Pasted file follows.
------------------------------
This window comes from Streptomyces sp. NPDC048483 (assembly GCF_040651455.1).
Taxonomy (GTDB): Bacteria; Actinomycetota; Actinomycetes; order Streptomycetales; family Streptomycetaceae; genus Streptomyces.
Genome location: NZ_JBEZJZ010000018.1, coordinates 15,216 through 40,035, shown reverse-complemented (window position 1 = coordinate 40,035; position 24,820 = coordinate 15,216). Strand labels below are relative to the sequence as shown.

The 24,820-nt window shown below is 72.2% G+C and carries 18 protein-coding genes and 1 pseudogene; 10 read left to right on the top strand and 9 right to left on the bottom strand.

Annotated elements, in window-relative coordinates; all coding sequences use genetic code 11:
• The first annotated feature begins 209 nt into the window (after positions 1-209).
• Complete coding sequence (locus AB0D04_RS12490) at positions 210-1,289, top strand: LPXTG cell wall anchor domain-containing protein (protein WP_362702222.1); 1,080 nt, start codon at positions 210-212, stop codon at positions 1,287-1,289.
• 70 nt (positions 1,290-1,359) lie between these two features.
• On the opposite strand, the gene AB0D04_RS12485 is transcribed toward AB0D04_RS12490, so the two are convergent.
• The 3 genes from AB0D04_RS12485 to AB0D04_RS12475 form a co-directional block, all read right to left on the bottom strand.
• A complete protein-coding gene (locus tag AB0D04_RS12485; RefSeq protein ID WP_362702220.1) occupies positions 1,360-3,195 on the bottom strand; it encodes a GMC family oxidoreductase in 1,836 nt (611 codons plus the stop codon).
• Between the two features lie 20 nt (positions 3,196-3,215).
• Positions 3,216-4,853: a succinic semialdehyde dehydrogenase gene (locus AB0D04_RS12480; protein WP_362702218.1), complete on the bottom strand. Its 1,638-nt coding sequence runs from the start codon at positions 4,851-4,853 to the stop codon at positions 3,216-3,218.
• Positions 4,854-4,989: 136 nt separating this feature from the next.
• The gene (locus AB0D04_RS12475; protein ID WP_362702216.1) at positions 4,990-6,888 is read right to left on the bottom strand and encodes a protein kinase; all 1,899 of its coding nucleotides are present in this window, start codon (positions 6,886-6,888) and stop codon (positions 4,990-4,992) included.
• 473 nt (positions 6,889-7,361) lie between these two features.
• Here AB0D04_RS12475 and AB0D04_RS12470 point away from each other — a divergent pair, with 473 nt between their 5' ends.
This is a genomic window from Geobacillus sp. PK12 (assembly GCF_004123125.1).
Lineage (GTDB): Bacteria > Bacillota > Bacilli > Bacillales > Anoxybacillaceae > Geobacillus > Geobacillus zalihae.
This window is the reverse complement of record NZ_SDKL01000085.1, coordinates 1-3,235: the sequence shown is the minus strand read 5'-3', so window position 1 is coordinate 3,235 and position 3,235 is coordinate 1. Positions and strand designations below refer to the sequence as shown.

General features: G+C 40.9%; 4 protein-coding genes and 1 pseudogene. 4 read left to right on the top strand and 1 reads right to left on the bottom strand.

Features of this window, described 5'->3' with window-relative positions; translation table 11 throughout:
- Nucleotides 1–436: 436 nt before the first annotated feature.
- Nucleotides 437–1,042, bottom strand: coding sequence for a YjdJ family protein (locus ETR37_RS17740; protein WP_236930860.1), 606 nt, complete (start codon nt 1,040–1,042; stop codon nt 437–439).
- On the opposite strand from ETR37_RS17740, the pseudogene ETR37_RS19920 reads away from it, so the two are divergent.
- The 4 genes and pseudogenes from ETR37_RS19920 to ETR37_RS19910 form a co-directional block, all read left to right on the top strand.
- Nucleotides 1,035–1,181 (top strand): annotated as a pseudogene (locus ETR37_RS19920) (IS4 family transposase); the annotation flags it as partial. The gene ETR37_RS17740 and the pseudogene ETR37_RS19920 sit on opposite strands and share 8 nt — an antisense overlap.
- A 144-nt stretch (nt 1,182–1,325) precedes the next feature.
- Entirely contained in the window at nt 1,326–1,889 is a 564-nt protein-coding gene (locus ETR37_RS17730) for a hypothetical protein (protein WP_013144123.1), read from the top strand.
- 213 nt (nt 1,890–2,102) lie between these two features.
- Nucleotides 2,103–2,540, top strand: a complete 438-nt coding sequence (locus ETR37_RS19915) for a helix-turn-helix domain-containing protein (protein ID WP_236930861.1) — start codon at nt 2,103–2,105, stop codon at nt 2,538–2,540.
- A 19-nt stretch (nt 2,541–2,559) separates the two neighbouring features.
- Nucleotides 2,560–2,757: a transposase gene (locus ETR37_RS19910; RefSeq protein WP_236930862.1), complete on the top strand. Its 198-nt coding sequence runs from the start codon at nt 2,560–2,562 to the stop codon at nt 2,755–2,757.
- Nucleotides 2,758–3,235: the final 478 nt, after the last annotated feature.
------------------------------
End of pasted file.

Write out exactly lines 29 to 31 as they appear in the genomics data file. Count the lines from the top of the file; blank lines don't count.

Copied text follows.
- Entirely contained in the window at nt 1,326–1,889 is a 564-nt protein-coding gene (locus ETR37_RS17730) for a hypothetical protein (protein WP_013144123.1), read from the top strand.
- 213 nt (nt 1,890–2,102) lie between these two features.
- Nucleotides 2,103–2,540, top strand: a complete 438-nt coding sequence (locus ETR37_RS19915) for a helix-turn-helix domain-containing protein (protein ID WP_236930861.1) — start codon at nt 2,103–2,105, stop codon at nt 2,538–2,540.